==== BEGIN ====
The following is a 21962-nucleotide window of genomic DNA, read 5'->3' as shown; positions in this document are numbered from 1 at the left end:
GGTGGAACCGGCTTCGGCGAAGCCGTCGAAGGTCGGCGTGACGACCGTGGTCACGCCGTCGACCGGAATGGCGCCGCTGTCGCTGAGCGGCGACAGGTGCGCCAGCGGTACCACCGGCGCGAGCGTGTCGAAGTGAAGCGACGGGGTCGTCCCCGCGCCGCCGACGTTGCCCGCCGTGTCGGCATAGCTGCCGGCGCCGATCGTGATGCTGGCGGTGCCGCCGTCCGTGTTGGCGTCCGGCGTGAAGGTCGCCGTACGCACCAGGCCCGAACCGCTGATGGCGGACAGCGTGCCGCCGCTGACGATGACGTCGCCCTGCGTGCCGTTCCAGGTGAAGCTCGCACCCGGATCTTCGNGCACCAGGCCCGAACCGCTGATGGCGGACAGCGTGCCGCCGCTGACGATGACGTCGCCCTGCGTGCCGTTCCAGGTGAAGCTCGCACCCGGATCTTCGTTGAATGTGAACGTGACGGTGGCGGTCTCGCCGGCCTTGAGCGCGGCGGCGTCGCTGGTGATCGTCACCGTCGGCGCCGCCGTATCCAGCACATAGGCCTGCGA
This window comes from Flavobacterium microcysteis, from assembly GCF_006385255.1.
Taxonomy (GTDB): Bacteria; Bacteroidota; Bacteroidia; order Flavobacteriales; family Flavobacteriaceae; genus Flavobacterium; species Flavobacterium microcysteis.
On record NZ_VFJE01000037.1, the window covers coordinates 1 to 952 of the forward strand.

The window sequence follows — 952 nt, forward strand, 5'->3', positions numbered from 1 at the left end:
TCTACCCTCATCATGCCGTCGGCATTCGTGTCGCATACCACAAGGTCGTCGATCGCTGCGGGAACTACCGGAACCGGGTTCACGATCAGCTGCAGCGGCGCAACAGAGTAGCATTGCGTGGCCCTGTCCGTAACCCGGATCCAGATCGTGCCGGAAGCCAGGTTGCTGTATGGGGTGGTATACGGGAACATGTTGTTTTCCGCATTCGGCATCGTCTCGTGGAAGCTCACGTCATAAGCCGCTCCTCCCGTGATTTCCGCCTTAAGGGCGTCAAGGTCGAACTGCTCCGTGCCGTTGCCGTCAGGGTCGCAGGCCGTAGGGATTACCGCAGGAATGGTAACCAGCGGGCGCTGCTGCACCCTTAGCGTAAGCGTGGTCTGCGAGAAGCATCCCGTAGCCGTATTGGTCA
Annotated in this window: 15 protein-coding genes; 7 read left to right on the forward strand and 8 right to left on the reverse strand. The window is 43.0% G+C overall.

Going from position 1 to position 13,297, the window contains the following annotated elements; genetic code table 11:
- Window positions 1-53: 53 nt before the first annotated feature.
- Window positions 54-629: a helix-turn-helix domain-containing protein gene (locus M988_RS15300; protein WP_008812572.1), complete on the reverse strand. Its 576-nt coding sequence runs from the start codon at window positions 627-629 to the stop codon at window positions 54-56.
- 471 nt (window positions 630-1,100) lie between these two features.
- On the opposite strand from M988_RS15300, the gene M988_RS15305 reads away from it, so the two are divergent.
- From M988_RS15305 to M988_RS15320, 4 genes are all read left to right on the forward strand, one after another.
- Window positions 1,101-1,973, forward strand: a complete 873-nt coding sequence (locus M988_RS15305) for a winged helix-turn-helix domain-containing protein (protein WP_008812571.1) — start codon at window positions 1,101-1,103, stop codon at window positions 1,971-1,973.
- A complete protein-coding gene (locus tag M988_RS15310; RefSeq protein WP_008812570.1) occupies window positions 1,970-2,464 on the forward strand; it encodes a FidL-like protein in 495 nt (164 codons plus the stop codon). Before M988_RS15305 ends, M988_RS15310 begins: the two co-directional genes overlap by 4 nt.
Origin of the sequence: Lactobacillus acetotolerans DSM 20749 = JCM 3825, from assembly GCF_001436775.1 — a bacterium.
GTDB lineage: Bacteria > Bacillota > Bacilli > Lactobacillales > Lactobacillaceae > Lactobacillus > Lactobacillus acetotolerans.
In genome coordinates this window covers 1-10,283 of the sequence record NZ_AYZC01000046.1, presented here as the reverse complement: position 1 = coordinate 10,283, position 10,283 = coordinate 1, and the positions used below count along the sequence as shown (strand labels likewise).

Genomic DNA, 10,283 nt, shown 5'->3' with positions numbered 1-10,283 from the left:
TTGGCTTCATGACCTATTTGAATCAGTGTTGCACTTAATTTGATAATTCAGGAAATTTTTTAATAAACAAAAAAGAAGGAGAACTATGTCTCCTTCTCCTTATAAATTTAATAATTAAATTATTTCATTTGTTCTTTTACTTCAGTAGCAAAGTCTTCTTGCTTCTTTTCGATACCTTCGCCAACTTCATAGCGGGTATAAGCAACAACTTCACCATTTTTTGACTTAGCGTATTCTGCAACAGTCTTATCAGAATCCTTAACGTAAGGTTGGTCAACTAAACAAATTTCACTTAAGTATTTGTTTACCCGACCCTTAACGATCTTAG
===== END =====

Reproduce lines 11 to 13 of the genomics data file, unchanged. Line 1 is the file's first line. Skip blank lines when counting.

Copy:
- Window positions 54-629: a helix-turn-helix domain-containing protein gene (locus M988_RS15300; protein WP_008812572.1), complete on the reverse strand. Its 576-nt coding sequence runs from the start codon at window positions 627-629 to the stop codon at window positions 54-56.
- 471 nt (window positions 630-1,100) lie between these two features.
- On the opposite strand from M988_RS15300, the gene M988_RS15305 reads away from it, so the two are divergent.